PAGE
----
Did I say I was ‘lukewarm’ about epistemological disjunctivism? If so, then this was a dialectical strategy, as by about 2006 I was completely convinced (though I was unsure about the details and how to answer some of the apparent problems that the view faced⎯that came later). The rationale for such a tactic was to deal with the incredulous stare I would get from epistemologists when I described the view (one exception to this, by the way, was the amazing Ram Neta). I found that they engaged with it more fairly when you presented it as simply an interesting position to be explored rather than defending it directly. These days I don’t bother with strategies of this kind, as I no longer give two hoots whether anyone agrees with me. (In case this last remark gets misunderstood, note that I am very interested in the arguments others might propose against my views. What I’m getting at is just that I’m not interested merely in the fact that others are unconvinced by my views, as I now completely expect this, as I think all philosophers should, to the extent that it is a surprise when this isn’t so).
3:AM: Why do you say it’s a live option?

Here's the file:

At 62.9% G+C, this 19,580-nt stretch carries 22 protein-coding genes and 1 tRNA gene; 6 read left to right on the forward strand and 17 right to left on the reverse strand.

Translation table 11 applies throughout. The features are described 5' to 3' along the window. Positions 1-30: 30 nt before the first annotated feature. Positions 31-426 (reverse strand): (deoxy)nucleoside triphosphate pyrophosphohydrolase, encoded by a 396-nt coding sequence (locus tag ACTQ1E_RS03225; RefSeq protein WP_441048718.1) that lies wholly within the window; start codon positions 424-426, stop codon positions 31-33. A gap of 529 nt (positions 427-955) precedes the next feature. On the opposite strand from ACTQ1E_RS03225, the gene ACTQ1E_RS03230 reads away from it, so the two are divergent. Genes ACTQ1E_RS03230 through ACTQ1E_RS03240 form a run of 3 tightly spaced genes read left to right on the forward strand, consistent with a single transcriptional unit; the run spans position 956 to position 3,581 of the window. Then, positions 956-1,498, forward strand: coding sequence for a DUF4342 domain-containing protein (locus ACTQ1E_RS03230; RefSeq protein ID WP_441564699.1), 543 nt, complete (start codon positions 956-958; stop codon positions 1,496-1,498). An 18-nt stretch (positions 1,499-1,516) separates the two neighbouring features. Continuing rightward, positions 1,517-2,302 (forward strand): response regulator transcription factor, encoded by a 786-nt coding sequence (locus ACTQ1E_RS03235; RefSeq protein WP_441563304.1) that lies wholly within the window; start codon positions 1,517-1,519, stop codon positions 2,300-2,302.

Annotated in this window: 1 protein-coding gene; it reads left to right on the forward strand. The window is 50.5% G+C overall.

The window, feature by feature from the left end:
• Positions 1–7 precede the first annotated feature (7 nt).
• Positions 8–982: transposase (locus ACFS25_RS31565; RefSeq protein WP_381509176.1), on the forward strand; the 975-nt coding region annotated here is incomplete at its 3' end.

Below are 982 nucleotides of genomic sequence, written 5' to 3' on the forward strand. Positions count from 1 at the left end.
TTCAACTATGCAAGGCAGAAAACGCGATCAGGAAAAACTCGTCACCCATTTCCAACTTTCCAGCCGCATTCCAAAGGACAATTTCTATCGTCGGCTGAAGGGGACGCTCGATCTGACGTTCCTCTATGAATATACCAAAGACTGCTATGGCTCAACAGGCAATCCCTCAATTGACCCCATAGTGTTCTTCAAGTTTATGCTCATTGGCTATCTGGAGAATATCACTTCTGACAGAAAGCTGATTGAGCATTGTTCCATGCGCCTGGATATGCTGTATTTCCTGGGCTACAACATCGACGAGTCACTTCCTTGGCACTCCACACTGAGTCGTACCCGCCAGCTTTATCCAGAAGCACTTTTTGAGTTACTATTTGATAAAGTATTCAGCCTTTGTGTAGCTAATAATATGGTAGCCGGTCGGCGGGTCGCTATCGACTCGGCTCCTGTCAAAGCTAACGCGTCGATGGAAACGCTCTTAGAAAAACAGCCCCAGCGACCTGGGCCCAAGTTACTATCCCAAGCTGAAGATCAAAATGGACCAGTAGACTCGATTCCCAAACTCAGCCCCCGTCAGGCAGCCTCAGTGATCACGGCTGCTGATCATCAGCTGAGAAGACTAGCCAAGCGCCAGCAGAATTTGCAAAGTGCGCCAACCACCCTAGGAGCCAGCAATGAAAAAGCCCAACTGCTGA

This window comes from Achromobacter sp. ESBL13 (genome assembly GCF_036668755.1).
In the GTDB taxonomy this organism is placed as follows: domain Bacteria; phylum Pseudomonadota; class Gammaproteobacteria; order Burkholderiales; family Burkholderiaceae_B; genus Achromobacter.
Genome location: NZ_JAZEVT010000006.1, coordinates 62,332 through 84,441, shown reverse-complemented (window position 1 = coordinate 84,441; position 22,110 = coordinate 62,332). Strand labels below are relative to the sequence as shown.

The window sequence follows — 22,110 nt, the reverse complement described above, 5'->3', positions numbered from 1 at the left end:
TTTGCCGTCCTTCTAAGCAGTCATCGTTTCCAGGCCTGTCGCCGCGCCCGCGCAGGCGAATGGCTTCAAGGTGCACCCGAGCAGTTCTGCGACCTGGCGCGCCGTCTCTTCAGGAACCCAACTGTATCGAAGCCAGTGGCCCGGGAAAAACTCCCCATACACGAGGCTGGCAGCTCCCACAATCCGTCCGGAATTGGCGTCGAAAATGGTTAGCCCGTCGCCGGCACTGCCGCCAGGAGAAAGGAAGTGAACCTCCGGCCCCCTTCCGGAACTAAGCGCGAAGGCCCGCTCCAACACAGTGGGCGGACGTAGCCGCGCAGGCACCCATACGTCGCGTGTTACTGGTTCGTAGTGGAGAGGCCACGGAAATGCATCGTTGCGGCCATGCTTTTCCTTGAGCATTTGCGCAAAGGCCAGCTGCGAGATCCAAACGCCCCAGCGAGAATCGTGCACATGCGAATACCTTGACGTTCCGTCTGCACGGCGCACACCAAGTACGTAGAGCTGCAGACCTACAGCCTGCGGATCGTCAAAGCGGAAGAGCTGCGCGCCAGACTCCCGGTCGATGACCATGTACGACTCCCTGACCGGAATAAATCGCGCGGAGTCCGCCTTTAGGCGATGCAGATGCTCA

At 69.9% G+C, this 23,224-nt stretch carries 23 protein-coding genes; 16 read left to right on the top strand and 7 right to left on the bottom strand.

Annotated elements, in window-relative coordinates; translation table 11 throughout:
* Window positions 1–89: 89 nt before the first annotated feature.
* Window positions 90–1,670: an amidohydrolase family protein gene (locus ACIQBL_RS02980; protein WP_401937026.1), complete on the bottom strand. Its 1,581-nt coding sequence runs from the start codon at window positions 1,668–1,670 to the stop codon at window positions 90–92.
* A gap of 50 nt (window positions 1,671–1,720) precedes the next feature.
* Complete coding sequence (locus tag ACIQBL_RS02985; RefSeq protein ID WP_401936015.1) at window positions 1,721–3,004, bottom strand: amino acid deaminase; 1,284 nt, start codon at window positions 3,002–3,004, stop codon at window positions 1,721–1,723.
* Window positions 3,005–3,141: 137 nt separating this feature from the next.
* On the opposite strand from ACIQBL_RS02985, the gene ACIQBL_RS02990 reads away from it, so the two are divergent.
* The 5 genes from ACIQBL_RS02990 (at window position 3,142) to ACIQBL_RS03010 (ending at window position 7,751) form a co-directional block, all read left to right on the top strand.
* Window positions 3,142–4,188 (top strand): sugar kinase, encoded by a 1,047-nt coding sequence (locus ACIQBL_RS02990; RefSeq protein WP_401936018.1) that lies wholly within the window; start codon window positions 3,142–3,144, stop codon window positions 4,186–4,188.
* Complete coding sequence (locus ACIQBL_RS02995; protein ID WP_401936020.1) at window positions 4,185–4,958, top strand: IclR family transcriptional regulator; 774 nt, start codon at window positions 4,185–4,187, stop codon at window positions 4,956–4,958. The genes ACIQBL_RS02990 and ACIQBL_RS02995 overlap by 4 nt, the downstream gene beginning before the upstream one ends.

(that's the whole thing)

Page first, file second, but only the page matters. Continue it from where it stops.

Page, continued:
DP:The driving methodology of Epistemological Disjunctivismis threefold. First, show that the view is rooted in our everyday practices. Second, show that the view has philosophicaladvantages, such that we would desire such a view, if it were available (i.e., because it can help us deal with important philosophical problems, such as radical scepticism). Third, that such a view is available since, without citing any additional philosophical thesesthat would be otherwise contentious, it is a live option in that the putative problems facing the view are shown to be illusory. This third aspect of the methodology of Epistemological Disjunctivismis the most relevant here. In Epistemic AngstI tell what I think is the complete story about the (Cartesian) sceptical problem, but that requires me to bring in the Wittgensteinian account of hinge commitments. In Epistemological Disjunctivism, my goal was to show that epistemological disjunctivism can do the work that it needs to do regardless of having support from other theses. (The reason I did this, by the way⎯and this is also the reason why Epistemological Disjunctivismis such a short book⎯is that if you want to argue for an iconoclastic position then it’s really important that the book is both short (no-one will bother to read it otherwise) and that it doesn’t appeal to theses that are independently thought contentious (as then the book will be summarily discounted in virtue of trading on these independently contentious theses)).